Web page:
are software applications.
How Firewalls Work
There are various types of firewalls, and they
work through different processes. However, the
following is true for most of the home or personal
firewall software that is used today.
Information over the Internet is
sent in "packets" of data. These packets travel
from a source machine to a destination machine
-- which could be two feet away or two continents
away. Each packet of data contains the IP address
and port number of the originating machine.
The firewall software inspects
every packet of data that arrives at the computer
-- BEFORE that data is allowed entry into the
system and before it connects with an "open" port.
The beauty of a firewall lies in its ability to
be selective about what it accepts and what it
The firewall has the ability to
refuse any suspect data. If the incoming data
is ignored and not allowed in, that port will
effectively disappear on the Internet and hackers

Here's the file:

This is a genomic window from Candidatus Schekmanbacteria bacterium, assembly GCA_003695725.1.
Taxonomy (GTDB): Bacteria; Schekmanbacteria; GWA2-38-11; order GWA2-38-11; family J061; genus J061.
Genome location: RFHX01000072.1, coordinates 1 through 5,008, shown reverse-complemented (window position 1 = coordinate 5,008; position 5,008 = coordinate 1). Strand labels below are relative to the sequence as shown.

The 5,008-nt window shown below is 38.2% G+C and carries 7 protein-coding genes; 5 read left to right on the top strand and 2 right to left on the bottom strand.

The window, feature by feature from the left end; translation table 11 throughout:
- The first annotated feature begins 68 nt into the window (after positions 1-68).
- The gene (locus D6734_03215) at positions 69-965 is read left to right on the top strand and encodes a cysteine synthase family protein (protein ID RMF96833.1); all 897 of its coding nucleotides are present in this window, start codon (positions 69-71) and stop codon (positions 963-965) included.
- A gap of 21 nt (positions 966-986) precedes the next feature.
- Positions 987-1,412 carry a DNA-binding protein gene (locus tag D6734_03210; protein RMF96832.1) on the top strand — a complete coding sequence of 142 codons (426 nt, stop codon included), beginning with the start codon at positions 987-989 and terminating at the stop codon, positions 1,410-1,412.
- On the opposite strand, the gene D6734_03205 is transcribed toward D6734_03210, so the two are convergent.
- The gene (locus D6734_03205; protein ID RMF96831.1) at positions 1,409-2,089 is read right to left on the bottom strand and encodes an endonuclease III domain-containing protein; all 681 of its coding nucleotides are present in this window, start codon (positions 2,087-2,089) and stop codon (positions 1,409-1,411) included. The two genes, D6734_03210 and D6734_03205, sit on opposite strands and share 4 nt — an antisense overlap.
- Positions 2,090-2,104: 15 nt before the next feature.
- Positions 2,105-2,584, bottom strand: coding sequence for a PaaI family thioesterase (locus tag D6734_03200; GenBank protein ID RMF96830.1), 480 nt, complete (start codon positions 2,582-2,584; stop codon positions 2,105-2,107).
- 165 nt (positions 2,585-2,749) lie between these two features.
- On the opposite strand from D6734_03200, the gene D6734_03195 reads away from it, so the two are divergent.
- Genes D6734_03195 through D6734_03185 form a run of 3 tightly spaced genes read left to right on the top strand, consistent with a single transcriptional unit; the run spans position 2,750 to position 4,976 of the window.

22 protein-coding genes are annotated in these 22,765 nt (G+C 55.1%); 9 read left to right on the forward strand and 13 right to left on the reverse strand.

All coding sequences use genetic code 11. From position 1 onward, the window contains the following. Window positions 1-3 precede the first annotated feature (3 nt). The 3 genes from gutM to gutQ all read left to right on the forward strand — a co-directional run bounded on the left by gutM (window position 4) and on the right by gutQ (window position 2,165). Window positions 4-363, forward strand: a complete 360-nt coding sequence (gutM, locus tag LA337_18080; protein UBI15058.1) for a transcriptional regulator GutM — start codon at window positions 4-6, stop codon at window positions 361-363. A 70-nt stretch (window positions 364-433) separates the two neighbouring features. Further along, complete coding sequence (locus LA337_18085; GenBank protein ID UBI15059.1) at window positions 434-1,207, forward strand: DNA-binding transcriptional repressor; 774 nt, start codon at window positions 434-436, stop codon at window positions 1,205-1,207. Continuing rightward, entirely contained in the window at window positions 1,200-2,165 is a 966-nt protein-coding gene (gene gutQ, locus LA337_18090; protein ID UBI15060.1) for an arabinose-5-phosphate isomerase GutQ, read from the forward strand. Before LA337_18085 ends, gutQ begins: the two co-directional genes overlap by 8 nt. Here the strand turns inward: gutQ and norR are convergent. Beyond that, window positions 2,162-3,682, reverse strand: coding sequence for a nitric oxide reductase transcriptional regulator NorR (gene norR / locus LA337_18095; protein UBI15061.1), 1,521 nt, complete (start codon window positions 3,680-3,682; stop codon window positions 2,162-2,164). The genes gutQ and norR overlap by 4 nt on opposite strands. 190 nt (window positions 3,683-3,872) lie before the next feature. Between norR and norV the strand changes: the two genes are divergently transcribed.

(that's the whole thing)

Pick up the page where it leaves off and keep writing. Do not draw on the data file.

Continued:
cannot find it or connect through it. In other
words, instead of receiving a signal that a port
is open, the hackers receive nothing back and
have no way of connecting.
Several firewall applications are
available to the small business operator or the
home computer user. Before changing firewalls
or installing one for the first time, it's wise
to check out the comparative testing that has
been done on these applications.
Persons already running a firewall
could test it's effectiveness by trying the Shields
and Ports test available at Gibson's Research
Corporation (GRC) web site, or by downloading
and running the LeakTest software available on